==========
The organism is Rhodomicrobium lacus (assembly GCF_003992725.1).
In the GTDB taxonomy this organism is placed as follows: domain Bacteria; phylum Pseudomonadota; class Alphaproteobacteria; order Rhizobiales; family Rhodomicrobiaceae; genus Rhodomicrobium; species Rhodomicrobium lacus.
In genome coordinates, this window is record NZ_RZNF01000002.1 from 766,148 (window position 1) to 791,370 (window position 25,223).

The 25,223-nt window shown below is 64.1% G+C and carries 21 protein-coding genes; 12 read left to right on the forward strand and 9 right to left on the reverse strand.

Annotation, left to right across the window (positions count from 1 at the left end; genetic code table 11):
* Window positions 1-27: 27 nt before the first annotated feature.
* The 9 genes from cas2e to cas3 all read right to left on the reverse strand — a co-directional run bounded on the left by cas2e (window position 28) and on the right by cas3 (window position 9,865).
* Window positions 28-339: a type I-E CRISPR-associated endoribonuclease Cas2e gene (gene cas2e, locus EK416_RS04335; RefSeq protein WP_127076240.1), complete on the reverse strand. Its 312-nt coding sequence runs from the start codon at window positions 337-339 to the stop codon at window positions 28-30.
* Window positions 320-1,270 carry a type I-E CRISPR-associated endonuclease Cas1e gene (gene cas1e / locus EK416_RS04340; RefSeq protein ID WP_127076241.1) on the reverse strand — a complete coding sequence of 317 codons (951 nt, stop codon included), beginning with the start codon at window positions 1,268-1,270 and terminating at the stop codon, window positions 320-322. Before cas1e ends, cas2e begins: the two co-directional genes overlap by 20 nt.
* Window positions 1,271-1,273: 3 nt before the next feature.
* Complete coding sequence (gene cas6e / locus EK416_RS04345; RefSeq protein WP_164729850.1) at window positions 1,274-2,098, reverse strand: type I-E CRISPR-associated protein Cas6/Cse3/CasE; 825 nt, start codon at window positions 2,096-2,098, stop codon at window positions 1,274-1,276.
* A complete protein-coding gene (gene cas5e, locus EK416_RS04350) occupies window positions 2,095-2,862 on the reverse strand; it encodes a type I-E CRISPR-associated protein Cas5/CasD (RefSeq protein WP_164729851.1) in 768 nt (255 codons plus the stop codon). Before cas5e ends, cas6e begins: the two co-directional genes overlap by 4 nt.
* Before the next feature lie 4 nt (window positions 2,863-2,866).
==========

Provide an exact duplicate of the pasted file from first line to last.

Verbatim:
The organism is Rhodomicrobium lacus (assembly GCF_003992725.1).
In the GTDB taxonomy this organism is placed as follows: domain Bacteria; phylum Pseudomonadota; class Alphaproteobacteria; order Rhizobiales; family Rhodomicrobiaceae; genus Rhodomicrobium; species Rhodomicrobium lacus.
In genome coordinates, this window is record NZ_RZNF01000002.1 from 766,148 (window position 1) to 791,370 (window position 25,223).

The 25,223-nt window shown below is 64.1% G+C and carries 21 protein-coding genes; 12 read left to right on the forward strand and 9 right to left on the reverse strand.

Annotation, left to right across the window (positions count from 1 at the left end; genetic code table 11):
* Window positions 1-27: 27 nt before the first annotated feature.
* The 9 genes from cas2e to cas3 all read right to left on the reverse strand — a co-directional run bounded on the left by cas2e (window position 28) and on the right by cas3 (window position 9,865).
* Window positions 28-339: a type I-E CRISPR-associated endoribonuclease Cas2e gene (gene cas2e, locus EK416_RS04335; RefSeq protein WP_127076240.1), complete on the reverse strand. Its 312-nt coding sequence runs from the start codon at window positions 337-339 to the stop codon at window positions 28-30.
* Window positions 320-1,270 carry a type I-E CRISPR-associated endonuclease Cas1e gene (gene cas1e / locus EK416_RS04340; RefSeq protein ID WP_127076241.1) on the reverse strand — a complete coding sequence of 317 codons (951 nt, stop codon included), beginning with the start codon at window positions 1,268-1,270 and terminating at the stop codon, window positions 320-322. Before cas1e ends, cas2e begins: the two co-directional genes overlap by 20 nt.
* Window positions 1,271-1,273: 3 nt before the next feature.
* Complete coding sequence (gene cas6e / locus EK416_RS04345; RefSeq protein WP_164729850.1) at window positions 1,274-2,098, reverse strand: type I-E CRISPR-associated protein Cas6/Cse3/CasE; 825 nt, start codon at window positions 2,096-2,098, stop codon at window positions 1,274-1,276.
* A complete protein-coding gene (gene cas5e, locus EK416_RS04350) occupies window positions 2,095-2,862 on the reverse strand; it encodes a type I-E CRISPR-associated protein Cas5/CasD (RefSeq protein WP_164729851.1) in 768 nt (255 codons plus the stop codon). Before cas5e ends, cas6e begins: the two co-directional genes overlap by 4 nt.
* Before the next feature lie 4 nt (window positions 2,863-2,866).